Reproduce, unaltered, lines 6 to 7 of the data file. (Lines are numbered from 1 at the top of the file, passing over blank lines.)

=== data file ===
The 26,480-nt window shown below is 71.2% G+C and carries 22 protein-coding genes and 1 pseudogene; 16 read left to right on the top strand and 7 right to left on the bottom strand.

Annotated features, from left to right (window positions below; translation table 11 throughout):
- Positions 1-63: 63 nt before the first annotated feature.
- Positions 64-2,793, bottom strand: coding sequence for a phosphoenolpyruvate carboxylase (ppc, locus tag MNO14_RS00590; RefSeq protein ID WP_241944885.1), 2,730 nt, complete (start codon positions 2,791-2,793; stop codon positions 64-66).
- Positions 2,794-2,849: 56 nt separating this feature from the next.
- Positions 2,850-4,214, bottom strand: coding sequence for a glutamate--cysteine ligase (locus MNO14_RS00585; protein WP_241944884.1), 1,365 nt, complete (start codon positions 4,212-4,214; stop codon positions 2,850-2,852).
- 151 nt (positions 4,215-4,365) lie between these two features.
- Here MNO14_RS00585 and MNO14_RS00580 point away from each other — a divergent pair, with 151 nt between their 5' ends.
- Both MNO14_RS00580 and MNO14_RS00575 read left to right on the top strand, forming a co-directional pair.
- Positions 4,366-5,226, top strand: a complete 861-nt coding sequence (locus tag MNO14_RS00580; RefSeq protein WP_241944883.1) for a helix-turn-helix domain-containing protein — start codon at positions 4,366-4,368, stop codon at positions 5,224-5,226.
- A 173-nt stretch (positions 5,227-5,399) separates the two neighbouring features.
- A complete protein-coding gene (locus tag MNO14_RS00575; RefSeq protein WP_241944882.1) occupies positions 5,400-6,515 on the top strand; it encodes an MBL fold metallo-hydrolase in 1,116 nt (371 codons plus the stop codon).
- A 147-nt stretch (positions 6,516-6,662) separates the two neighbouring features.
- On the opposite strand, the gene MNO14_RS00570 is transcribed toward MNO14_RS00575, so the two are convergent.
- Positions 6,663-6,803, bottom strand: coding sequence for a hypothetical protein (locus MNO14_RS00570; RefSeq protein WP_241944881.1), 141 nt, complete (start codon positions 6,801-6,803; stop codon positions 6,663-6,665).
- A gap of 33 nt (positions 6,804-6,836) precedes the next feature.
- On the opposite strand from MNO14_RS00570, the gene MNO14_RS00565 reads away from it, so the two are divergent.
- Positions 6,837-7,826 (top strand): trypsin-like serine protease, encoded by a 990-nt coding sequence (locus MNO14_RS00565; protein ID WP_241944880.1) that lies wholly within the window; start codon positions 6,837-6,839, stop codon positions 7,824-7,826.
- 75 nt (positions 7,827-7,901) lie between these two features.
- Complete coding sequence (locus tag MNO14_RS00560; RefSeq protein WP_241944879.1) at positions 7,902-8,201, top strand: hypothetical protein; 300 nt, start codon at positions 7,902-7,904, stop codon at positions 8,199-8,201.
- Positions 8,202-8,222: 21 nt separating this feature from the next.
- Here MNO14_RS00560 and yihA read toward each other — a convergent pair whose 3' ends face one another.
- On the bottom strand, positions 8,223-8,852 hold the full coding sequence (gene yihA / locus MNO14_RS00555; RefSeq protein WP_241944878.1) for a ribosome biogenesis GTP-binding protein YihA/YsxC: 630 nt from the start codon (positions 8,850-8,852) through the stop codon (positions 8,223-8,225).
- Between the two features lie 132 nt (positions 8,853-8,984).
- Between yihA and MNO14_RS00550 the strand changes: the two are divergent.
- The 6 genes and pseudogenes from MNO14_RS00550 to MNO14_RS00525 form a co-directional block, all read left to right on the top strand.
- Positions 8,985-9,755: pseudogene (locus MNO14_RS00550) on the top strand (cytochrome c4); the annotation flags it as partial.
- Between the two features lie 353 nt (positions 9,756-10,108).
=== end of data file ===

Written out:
- Positions 2,850-4,214, bottom strand: coding sequence for a glutamate--cysteine ligase (locus MNO14_RS00585; protein WP_241944884.1), 1,365 nt, complete (start codon positions 4,212-4,214; stop codon positions 2,850-2,852).
- 151 nt (positions 4,215-4,365) lie between these two features.